Thursday, 16 December 2010

Tannhauser - Royal Opera House

First things first - Tannhauser is not Wagner's strongest opera dramatically. In fact, in some respects, it seems a step back from Der Fliegende Hollander. Neither Venus or Elisabeth is drawn with the same depth as Senta and at no point does Tannhauser's inner conflict rival that of the Dutchman's. The only character who stands out for me as a fully rounded creation is Wolfram, Tannhauser's equivalent of Erik (who I never feel much for). In this instance Wolfram's cause was done no harm whatsoever by the singer, but more of that later.

Second things second - despite the above the Royal Opera's new production of Tannhauser is incredible. I would happily go again tonight (OK, maybe tomorrow, I need a night off) if I could. The opera may not be in the league of many of Wagner's other mature operas but it's, in many ways, one of his most consistent in terms of pacing. Four and a half hours in the theatre flew by.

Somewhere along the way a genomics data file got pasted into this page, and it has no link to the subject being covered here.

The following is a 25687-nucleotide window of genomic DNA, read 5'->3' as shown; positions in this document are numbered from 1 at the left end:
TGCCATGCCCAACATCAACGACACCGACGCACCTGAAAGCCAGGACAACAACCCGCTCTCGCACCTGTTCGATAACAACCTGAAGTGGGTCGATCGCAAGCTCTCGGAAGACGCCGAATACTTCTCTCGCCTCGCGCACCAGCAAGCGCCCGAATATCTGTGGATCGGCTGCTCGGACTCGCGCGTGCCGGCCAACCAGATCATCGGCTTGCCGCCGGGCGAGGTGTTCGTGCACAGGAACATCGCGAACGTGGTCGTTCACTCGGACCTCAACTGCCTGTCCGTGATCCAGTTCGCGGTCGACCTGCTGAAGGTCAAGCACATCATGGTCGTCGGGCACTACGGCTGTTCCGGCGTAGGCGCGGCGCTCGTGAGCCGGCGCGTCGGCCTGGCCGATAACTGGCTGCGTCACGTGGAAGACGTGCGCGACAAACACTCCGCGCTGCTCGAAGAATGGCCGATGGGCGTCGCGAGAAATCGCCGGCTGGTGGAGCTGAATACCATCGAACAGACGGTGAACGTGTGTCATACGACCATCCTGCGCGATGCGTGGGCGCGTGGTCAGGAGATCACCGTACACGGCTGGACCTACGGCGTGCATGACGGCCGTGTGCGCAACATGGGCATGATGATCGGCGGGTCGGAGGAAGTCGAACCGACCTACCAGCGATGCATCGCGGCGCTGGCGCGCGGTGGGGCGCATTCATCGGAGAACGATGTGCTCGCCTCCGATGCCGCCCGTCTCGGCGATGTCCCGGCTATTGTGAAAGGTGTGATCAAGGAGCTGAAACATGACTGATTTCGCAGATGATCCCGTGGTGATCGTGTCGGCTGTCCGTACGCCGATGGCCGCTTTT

The cast for this run is as follows:

Conductor - Semyon Bychkov
Tannhäuser - Johan Botha
Elisabeth - Eva-Maria Westbroek
Venus - Michaela Schuster
Wolfram von Eschinbach - Christian Gerhaher
Herrmann, Landgrave of Thuringia - Christof Fischesser

Despite much criticism of Botha for his size you can't really fault the voice, especially his diction, which was remarkable. He may be a big man with a big voice but he does act the role as well as sing it. For me the real stars of the show though were Semyon Bychkov, the ROH orchestra and chorus - all of whom got as big a cheer at the end as (almost) any of the singers. I love the fact that the Covent Garden audiences are willing to applaud the orchestra and chorus as much as they do. In this case, as is often the case with Wagner here, the conductor gets the orchestra on its feet before the opera has even begun, in recognition of the work they're about to put in.

The shock of the night, for me and (judging by the reviews) for everyone else too, was just how good Christian Gerhaher is. His Wolfram was incredibly sung and, especially in act III, dramatically stunning. If you can get to Covent Garden and find (and afford) one of the few remaining tickets, it's worth going just to hear him. Otherwise I believe the opera will be broadcast on BBC Radio 3 over Christmas so tune in.

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